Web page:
CACIM (India Institute for Critical Action : Centre in Movement), New Delhi, India, and co-sponsored by CCS (Centre for Civil Society), Durban, South Africa
January 21 2007
Revisiting the Bamako Appeal : Issues of Democracy and Substance in the World Movement
And Release of the Reader :
A Political Programme for the World Social Forum ?
January 23 2007
In Defence of Open Space
REVISITING THE BAMAKO APPEAL : ISSUES OF DEMOCRACY AND SUBSTANCE IN THE WORLD MOVEMENT
Brief description Following the announcement of the ‘Porto Alegre Manifesto’ at the World Social Forum in Porto Alegre in January 2005, signed by 19 eminent intellectuals, the period of the polycentric Forum in January 2006 saw the enunciation of a major new document, the ‘Bamako Appeal’. With the initiative led by Samir Amin (economist and Director, Third World Forum, located in Dakar, Senegal, and Chair, World Forum for Alternatives, Cairo, Egypt, and Louvain, Belgium) and François Houtart (sociologist and President, World Forum for Alternatives, Louvain, Belgium), the Bamako Appeal is a major document that calls for a redoubling of resistance to imperialism and proposes measures and a programme by which this might be done.
Many have questioned the somewhat closed and opaque manner by which the Appeal was drafted and announced however, which raised issues of internal democracy within the world movement and the question of whose voices are heard. As a result, the process as well as the content of the Bamako Appeal have come to be widely commented on and criticised. (For an archive of articles on the Appeal as well as initiatives taken by CACIM towards promoting public debate, see http://www.openspaceforum.net/twiki/tiki-index.php?page=Bamakoappeal)
We at CACIM believe that the Bamako Appeal is an important document. Aside from the inspiration that the organisers themselves drew from the Bandung Conference, others have compared it and what it represents to the Communist Manifesto. Either way, both the document itself and the process by which it has been given shape and carried forward demand our close and critical attention. And this also needs to happen in public, and within a larger historical and political perspective. With the world scenario having substantially changed in this period, especially in terms of the war on Iraq, the World Social Forum at Nairobi, exactly one year after the enunciation of the Appeal at a WSF on the other side of Africa, in Bamako, offers a significant opportunity to do this. Join us at this important meeting !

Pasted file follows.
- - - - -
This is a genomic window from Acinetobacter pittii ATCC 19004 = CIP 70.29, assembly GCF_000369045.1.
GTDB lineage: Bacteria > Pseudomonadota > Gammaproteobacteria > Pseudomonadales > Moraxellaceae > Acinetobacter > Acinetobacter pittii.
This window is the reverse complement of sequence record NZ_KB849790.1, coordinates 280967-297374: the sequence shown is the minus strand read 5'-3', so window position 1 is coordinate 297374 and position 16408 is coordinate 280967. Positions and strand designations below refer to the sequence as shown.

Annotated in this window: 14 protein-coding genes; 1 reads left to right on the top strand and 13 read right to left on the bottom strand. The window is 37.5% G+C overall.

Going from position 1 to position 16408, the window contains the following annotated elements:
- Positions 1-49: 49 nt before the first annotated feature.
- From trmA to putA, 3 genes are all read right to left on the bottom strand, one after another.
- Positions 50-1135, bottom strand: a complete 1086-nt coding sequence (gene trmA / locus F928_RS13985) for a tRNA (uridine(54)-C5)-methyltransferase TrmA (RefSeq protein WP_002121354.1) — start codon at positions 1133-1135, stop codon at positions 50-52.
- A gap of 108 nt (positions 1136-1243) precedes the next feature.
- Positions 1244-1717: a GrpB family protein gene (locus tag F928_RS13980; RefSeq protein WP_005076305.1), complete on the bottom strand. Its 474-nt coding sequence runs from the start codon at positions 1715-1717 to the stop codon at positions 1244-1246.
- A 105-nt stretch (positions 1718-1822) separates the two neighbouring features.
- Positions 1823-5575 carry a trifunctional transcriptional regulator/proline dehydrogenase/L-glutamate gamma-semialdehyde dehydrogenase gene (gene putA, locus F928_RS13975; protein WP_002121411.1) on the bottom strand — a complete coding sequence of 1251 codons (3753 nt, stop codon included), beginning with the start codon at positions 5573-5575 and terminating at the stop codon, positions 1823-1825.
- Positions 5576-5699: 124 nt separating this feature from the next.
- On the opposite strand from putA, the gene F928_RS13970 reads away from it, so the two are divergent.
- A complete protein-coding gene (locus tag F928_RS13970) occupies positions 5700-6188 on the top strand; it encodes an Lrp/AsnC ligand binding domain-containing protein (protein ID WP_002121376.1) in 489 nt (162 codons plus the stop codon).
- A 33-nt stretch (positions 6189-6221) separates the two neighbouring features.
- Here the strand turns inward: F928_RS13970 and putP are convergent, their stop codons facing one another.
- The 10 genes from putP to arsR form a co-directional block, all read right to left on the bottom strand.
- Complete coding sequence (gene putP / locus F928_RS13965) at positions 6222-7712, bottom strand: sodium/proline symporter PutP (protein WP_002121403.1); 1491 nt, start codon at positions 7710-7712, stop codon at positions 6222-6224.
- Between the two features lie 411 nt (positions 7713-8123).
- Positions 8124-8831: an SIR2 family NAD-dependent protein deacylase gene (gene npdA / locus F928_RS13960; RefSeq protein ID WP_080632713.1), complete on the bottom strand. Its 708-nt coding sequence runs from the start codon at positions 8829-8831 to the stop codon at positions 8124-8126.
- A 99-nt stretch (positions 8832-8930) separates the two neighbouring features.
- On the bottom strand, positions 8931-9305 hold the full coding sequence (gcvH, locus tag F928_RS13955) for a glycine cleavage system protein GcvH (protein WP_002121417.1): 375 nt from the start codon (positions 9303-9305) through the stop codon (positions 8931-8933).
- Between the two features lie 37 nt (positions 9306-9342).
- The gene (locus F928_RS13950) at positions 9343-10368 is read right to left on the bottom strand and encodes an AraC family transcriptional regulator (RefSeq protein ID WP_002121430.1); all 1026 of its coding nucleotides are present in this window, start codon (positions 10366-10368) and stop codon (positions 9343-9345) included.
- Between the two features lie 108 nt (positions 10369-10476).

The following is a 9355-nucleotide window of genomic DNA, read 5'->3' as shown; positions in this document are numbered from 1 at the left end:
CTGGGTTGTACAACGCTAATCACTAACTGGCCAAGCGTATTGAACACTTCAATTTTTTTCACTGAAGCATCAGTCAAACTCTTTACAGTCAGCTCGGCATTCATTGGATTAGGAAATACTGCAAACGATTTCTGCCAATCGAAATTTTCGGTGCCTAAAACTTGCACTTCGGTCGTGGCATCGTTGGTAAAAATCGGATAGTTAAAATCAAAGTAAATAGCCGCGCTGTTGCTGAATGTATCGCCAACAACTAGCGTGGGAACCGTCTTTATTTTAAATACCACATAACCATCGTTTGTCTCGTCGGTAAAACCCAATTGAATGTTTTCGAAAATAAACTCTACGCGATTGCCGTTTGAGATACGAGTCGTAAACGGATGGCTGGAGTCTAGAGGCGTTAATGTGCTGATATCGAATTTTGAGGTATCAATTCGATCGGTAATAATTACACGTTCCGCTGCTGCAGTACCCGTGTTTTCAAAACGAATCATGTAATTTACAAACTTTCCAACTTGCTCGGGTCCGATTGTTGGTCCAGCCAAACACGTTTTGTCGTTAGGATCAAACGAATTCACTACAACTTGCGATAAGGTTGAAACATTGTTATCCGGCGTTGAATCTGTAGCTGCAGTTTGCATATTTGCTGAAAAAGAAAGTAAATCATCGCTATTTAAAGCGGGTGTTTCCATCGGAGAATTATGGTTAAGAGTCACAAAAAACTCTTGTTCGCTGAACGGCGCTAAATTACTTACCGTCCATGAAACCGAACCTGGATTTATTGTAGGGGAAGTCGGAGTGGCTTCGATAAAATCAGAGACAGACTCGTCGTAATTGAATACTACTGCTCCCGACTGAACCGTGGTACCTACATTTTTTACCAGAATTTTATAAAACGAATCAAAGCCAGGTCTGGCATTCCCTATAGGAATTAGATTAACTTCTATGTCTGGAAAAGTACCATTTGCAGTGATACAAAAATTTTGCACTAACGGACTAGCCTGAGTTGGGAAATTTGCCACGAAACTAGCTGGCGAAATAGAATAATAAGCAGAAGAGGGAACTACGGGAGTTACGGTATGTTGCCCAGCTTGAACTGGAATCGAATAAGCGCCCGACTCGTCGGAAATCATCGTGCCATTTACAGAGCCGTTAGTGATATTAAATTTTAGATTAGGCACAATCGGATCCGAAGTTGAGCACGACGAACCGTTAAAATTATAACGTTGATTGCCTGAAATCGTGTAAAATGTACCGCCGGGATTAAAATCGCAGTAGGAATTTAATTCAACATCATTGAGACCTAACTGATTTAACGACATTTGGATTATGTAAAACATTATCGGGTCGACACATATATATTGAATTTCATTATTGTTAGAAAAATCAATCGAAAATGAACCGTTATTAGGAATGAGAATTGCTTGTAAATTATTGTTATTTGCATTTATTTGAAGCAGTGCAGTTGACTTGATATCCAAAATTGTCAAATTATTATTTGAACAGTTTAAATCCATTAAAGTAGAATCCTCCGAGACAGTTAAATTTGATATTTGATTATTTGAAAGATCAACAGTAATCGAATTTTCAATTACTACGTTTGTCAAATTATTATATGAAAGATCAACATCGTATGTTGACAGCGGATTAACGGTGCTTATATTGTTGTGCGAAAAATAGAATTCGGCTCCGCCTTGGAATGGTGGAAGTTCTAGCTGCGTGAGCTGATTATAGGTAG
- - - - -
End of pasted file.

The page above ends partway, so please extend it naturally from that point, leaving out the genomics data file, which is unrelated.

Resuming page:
The event is organised by CACIM (India Institute for Critical Action : Centre in Movement), New Delhi, India, and co-sponsored by CCS (Centre for Civil Society), Durban, South Africa.
Proponent : François Houtart (WFA (World Forum for Alternatives, Belgium) Respondents : Dorothea Haerlin (ATTAC Berlin, Germany), Trevor Ngwane (South Africa) Speaker-participants : Chico Whitaker (Brazil), Francine Mestrum (Belgium), Geoffrey Pleyers (Belgium), Immanuel Wallerstein (USA), Jai Sen (India), Lee Cormie (Canada), Linus Jayathilake (MONLAR, Sri Lanka), Peter Custers (The Netherlands), Peter Waterman (UK / The Netherlands), Prishani Naidoo (South Africa), Teivo Teivainen (Finland / Peru), Tony Tujan Jr (The Philippines), Vittorio Agnoletto (Italy)
IN DEFENCE OF OPEN SPACE
One of the defining features of the World Social Forum is that it is struggling to be an ‘open space’ – a space for relatively free association and for the free and creative exchange of ideas and experiences. This, and the attempt to sustain this openness, is a very special culture of politics. In our understanding, this effort is especially important given the current juncture in world history, post 9/11, where – under the regime of exceptionalism – a wide range of steps have been taken and are being taken, both in the North and the South, to curb and to suspend civil liberties and to radically invade privacy, community, and culture, in particular through the articulation of a ‘homeland security state’, with all its ramifications; and worse, since these steps have been widely internalised in and by civil societies across the world. At this level, the WSF and its self-defined concept of ‘open space’ is a significant and radical polemical challenge to empire and to hegemonic politics. It is also of no small historical interest that this world-scale ‘open space’ was initiated in the very same year as 9/11 and the war on and of terror – and the beginning of the contemporary closing of spaces.